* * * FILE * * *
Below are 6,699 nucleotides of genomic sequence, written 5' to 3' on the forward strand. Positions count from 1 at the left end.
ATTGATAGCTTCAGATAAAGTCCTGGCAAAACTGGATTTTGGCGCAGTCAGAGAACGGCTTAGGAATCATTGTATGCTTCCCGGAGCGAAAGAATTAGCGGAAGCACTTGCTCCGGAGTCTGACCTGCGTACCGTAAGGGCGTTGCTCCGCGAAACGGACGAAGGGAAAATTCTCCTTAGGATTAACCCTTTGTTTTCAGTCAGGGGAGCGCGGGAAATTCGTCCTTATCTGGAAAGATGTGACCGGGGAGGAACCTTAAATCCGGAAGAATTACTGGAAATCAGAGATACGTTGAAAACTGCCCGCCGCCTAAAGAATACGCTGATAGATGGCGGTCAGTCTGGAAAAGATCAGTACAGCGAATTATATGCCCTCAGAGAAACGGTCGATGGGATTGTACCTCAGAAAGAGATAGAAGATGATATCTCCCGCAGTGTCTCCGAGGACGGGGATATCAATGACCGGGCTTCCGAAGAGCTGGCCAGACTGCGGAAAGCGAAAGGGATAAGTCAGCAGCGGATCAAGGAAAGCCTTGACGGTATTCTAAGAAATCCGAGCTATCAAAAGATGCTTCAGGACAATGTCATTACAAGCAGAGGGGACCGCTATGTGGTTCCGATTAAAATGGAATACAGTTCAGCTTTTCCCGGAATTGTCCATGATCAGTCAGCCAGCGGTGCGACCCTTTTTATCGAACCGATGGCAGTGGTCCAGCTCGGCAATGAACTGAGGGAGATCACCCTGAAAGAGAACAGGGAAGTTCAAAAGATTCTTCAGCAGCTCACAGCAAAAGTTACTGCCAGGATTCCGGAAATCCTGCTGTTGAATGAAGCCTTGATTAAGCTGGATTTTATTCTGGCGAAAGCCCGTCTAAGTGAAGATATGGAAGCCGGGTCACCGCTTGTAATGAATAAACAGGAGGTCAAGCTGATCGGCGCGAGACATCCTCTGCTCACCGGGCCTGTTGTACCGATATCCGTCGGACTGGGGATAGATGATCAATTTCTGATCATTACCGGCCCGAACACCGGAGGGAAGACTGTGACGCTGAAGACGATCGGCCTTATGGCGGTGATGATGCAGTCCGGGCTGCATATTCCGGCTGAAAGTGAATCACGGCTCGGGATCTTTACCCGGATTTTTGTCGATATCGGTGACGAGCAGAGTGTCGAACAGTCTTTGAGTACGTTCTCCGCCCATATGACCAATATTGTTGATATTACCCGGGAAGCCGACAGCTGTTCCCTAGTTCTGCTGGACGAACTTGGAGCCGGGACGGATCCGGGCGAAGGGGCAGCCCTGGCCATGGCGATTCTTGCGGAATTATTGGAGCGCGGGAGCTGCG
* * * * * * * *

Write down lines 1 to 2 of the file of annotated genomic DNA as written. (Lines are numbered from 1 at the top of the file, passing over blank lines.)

Below are 6,699 nucleotides of genomic sequence, written 5' to 3' on the forward strand. Positions count from 1 at the left end.
ATTGATAGCTTCAGATAAAGTCCTGGCAAAACTGGATTTTGGCGCAGTCAGAGAACGGCTTAGGAATCATTGTATGCTTCCCGGAGCGAAAGAATTAGCGGAAGCACTTGCTCCGGAGTCTGACCTGCGTACCGTAAGGGCGTTGCTCCGCGAAACGGACGAAGGGAAAATTCTCCTTAGGATTAACCCTTTGTTTTCAGTCAGGGGAGCGCGGGAAATTCGTCCTTATCTGGAAAGATGTGACCGGGGAGGAACCTTAAATCCGGAAGAATTACTGGAAATCAGAGATACGTTGAAAACTGCCCGCCGCCTAAAGAATACGCTGATAGATGGCGGTCAGTCTGGAAAAGATCAGTACAGCGAATTATATGCCCTCAGAGAAACGGTCGATGGGATTGTACCTCAGAAAGAGATAGAAGATGATATCTCCCGCAGTGTCTCCGAGGACGGGGATATCAATGACCGGGCTTCCGAAGAGCTGGCCAGACTGCGGAAAGCGAAAGGGATAAGTCAGCAGCGGATCAAGGAAAGCCTTGACGGTATTCTAAGAAATCCGAGCTATCAAAAGATGCTTCAGGACAATGTCATTACAAGCAGAGGGGACCGCTATGTGGTTCCGATTAAAATGGAATACAGTTCAGCTTTTCCCGGAATTGTCCATGATCAGTCAGCCAGCGGTGCGACCCTTTTTATCGAACCGATGGCAGTGGTCCAGCTCGGCAATGAACTGAGGGAGATCACCCTGAAAGAGAACAGGGAAGTTCAAAAGATTCTTCAGCAGCTCACAGCAAAAGTTACTGCCAGGATTCCGGAAATCCTGCTGTTGAATGAAGCCTTGATTAAGCTGGATTTTATTCTGGCGAAAGCCCGTCTAAGTGAAGATATGGAAGCCGGGTCACCGCTTGTAATGAATAAACAGGAGGTCAAGCTGATCGGCGCGAGACATCCTCTGCTCACCGGGCCTGTTGTACCGATATCCGTCGGACTGGGGATAGATGATCAATTTCTGATCATTACCGGCCCGAACACCGGAGGGAAGACTGTGACGCTGAAGACGATCGGCCTTATGGCGGTGATGATGCAGTCCGGGCTGCATATTCCGGCTGAAAGTGAATCACGGCTCGGGATCTTTACCCGGATTTTTGTCGATATCGGTGACGAGCAGAGTGTCGAACAGTCTTTGAGTACGTTCTCCGCCCATATGACCAATATTGTTGATATTACCCGGGAAGCCGACAGCTGTTCCCTAGTTCTGCTGGACGAACTTGGAGCCGGGACGGATCCGGGCGAAGGGGCAGCCCTGGCCATGGCGATTCTTGCGGAATTATTGGAGCGCGGGAGCTGCG